About Next-Gen Sequencing

The first-generation Sanger sequencing method has inherent technical limitations including low-throughput, slow speed, high cost, and difficulty to analyze allele frequency. To achieve the goal of $1,000 human genome, new sequencing technologies have been coming out since 2004. These technologies are massively parallel, thereby achieving high-throughput. The streamlined sample prep step prior to sequencing leads to significant savings in time and cost. Since each sequencing reaction is carried out on one piece of DNA, different alleles can be analyzed at the same time.


Key steps of the sequencing-by-synthesis-based Illumina sequencing procedure

CMADP Events

Special seminar by Dr. Kevin W. Plaxco
Professor of Chemistry & Biochemistry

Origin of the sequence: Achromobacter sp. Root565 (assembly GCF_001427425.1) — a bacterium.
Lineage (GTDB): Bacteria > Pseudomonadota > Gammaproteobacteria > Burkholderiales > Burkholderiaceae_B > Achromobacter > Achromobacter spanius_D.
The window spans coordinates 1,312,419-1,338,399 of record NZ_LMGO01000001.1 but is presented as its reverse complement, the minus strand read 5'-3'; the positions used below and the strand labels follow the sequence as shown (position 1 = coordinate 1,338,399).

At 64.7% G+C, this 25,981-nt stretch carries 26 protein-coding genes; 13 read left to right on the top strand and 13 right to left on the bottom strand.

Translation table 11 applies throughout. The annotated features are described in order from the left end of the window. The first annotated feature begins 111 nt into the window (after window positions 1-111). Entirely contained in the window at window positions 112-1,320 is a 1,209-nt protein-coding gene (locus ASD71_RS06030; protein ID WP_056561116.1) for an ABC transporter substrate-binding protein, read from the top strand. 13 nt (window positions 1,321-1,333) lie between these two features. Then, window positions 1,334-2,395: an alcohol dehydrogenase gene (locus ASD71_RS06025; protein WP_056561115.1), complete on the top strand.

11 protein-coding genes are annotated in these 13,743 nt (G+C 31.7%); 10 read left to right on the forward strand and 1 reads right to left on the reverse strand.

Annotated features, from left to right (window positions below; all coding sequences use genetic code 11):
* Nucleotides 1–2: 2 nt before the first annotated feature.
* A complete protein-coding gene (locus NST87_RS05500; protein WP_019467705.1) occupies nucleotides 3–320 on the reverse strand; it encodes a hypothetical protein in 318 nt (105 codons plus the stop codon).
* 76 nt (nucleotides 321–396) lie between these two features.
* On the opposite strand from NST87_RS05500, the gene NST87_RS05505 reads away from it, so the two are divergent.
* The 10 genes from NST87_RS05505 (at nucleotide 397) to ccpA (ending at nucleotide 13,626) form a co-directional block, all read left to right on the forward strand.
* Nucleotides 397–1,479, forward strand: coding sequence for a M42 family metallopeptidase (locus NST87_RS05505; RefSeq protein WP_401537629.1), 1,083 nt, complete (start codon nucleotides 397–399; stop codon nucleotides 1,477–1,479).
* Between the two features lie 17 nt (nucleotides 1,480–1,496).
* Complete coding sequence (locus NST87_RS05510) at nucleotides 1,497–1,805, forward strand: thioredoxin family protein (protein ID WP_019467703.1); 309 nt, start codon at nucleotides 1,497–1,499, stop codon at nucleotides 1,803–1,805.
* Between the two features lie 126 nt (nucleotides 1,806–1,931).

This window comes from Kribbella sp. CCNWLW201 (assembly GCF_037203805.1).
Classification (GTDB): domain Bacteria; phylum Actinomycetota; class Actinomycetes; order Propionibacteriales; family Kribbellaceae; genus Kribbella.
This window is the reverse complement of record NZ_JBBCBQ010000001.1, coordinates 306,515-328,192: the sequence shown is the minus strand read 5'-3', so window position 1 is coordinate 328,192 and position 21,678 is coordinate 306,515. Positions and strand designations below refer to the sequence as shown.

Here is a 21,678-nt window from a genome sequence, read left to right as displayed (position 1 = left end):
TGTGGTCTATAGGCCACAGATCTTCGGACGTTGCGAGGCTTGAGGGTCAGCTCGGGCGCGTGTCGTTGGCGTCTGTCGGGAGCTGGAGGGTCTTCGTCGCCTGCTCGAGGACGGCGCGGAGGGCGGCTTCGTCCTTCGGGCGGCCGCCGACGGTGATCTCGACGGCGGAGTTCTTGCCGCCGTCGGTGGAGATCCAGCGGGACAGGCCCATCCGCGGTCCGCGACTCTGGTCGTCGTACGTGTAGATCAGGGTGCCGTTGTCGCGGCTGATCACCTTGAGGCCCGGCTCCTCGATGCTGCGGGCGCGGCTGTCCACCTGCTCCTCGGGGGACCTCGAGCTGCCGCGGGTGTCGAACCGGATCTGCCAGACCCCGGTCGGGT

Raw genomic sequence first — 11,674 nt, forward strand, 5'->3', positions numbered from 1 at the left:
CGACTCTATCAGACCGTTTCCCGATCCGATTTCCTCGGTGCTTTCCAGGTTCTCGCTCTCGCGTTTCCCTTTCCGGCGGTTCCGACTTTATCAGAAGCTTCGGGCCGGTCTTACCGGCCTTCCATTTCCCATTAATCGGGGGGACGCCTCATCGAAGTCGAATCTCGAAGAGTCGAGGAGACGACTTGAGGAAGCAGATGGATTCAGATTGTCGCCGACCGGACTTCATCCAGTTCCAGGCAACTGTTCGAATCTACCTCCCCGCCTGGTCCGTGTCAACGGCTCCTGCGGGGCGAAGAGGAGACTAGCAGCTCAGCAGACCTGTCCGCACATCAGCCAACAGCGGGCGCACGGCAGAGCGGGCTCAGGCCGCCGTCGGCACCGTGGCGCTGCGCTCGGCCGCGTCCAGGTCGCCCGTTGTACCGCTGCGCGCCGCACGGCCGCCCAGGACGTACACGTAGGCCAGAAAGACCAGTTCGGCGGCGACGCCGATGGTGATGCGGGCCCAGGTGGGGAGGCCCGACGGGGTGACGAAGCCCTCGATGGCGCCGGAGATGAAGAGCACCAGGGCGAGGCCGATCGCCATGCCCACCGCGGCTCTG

UC Santa Barbara

Wednesday, April 19, 2017 at 4:00pm
School of Pharmacy, Room 3020

"Counting molecules, dodging blood cells: real-time molecular measurements directly in the living body"
The development of technology capable of continuously tracking the levels of drugs, metabolites, and biomarkers in situ in the body would revolutionize our understanding of health and our ability to detect and treat disease. It would, for example, provide clinicians with a real-time window into organ function and would enable therapies guided by patient-specific, real-time pharmacokinetics, opening a new dimension in personalized medicine. In response my group has pioneered the development of a “biology-inspired” electrochemical approach to monitoring specific molecules that supports real-time measurements of arbitrary molecular targets (irrespective of their chemical reactivity) directly in awake, fully ambulatory subjects.
KU Today